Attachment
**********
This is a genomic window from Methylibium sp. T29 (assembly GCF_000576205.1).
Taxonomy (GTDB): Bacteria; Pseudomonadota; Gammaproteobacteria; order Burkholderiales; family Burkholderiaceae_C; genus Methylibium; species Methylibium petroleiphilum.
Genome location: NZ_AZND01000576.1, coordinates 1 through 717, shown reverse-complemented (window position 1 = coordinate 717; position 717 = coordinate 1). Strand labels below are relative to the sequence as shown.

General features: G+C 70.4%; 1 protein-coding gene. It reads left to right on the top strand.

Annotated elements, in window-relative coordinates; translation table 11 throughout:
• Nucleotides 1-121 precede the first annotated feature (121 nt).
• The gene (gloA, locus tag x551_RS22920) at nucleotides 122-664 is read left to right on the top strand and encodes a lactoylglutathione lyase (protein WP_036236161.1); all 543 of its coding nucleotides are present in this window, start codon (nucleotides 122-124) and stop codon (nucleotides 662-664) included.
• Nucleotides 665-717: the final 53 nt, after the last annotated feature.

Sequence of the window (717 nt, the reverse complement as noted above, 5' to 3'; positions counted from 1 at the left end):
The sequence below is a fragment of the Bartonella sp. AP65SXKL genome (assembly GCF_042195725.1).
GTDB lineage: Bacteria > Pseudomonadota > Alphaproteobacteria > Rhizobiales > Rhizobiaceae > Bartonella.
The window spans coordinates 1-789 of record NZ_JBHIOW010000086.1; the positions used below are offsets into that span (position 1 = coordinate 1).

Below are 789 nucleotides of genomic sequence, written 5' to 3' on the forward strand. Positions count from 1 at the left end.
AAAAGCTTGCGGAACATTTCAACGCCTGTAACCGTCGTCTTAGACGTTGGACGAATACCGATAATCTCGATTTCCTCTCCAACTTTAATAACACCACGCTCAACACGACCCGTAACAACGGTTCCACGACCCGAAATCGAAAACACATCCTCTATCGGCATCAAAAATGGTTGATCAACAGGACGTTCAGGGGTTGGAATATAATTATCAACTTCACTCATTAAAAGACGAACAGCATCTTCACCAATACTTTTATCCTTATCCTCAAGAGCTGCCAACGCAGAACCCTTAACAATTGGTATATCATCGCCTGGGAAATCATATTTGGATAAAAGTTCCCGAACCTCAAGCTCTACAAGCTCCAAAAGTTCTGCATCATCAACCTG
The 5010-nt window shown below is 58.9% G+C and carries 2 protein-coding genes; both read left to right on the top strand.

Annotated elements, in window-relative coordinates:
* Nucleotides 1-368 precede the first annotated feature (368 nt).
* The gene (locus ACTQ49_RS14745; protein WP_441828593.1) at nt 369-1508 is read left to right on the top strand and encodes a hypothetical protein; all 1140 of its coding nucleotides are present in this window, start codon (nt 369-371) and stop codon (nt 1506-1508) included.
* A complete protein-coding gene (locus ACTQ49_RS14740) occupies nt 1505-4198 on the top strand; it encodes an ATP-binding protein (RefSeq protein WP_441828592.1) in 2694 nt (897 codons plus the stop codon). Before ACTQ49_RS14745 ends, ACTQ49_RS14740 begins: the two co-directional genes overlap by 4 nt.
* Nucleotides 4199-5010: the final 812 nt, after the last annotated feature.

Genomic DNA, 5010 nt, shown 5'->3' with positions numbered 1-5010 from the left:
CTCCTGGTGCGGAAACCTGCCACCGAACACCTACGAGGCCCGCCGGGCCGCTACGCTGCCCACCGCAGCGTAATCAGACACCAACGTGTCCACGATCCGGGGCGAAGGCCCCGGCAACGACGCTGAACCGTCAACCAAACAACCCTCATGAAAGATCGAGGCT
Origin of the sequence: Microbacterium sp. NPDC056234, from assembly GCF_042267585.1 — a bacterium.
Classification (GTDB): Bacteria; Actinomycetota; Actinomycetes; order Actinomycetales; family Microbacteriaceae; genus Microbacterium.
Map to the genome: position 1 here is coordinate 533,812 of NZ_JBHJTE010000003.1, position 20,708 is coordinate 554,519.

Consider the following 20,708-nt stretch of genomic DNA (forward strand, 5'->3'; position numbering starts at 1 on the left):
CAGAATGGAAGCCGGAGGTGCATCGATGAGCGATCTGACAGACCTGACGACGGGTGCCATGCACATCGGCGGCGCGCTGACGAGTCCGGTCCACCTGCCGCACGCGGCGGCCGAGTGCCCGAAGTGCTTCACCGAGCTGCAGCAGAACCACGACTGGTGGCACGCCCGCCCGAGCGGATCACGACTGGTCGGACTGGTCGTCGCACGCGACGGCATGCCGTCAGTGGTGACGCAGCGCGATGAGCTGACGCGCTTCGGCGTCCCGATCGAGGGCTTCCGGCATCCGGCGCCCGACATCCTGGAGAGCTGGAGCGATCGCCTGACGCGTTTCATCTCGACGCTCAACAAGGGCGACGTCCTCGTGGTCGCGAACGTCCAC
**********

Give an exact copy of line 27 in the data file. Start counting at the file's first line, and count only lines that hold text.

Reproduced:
CAGAATGGAAGCCGGAGGTGCATCGATGAGCGATCTGACAGACCTGACGACGGGTGCCATGCACATCGGCGGCGCGCTGACGAGTCCGGTCCACCTGCCGCACGCGGCGGCCGAGTGCCCGAAGTGCTTCACCGAGCTGCAGCAGAACCACGACTGGTGGCACGCCCGCCCGAGCGGATCACGACTGGTCGGACTGGTCGTCGCACGCGACGGCATGCCGTCAGTGGTGACGCAGCGCGATGAGCTGACGCGCTTCGGCGTCCCGATCGAGGGCTTCCGGCATCCGGCGCCCGACATCCTGGAGAGCTGGAGCGATCGCCTGACGCGTTTCATCTCGACGCTCAACAAGGGCGACGTCCTCGTGGTCGCGAACGTCCAC